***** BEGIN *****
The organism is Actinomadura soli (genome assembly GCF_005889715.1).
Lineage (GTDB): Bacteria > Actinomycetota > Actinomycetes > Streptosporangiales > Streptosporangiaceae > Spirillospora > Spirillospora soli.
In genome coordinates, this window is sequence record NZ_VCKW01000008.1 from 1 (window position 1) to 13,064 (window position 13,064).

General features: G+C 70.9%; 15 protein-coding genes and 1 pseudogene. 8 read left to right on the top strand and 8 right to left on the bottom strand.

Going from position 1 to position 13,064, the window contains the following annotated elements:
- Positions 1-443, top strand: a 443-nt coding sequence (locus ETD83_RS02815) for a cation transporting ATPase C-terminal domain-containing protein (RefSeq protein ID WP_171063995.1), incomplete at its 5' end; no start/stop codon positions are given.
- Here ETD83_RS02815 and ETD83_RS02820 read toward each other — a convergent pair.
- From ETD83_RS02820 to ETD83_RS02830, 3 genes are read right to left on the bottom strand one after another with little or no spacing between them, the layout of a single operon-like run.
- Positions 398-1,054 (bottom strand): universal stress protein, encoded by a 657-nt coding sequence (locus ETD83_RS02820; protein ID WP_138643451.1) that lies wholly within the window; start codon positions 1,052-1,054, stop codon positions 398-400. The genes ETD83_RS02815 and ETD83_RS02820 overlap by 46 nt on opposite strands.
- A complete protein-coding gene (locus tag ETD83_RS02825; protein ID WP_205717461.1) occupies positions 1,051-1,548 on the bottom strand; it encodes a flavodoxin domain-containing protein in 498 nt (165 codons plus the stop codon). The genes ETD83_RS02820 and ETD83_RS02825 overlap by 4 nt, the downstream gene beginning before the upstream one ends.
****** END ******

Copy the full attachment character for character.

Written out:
The organism is Actinomadura soli (genome assembly GCF_005889715.1).
Lineage (GTDB): Bacteria > Actinomycetota > Actinomycetes > Streptosporangiales > Streptosporangiaceae > Spirillospora > Spirillospora soli.
In genome coordinates, this window is sequence record NZ_VCKW01000008.1 from 1 (window position 1) to 13,064 (window position 13,064).

General features: G+C 70.9%; 15 protein-coding genes and 1 pseudogene. 8 read left to right on the top strand and 8 right to left on the bottom strand.

Going from position 1 to position 13,064, the window contains the following annotated elements:
- Positions 1-443, top strand: a 443-nt coding sequence (locus ETD83_RS02815) for a cation transporting ATPase C-terminal domain-containing protein (RefSeq protein ID WP_171063995.1), incomplete at its 5' end; no start/stop codon positions are given.
- Here ETD83_RS02815 and ETD83_RS02820 read toward each other — a convergent pair.
- From ETD83_RS02820 to ETD83_RS02830, 3 genes are read right to left on the bottom strand one after another with little or no spacing between them, the layout of a single operon-like run.
- Positions 398-1,054 (bottom strand): universal stress protein, encoded by a 657-nt coding sequence (locus ETD83_RS02820; protein ID WP_138643451.1) that lies wholly within the window; start codon positions 1,052-1,054, stop codon positions 398-400. The genes ETD83_RS02815 and ETD83_RS02820 overlap by 46 nt on opposite strands.
- A complete protein-coding gene (locus tag ETD83_RS02825; protein ID WP_205717461.1) occupies positions 1,051-1,548 on the bottom strand; it encodes a flavodoxin domain-containing protein in 498 nt (165 codons plus the stop codon). The genes ETD83_RS02820 and ETD83_RS02825 overlap by 4 nt, the downstream gene beginning before the upstream one ends.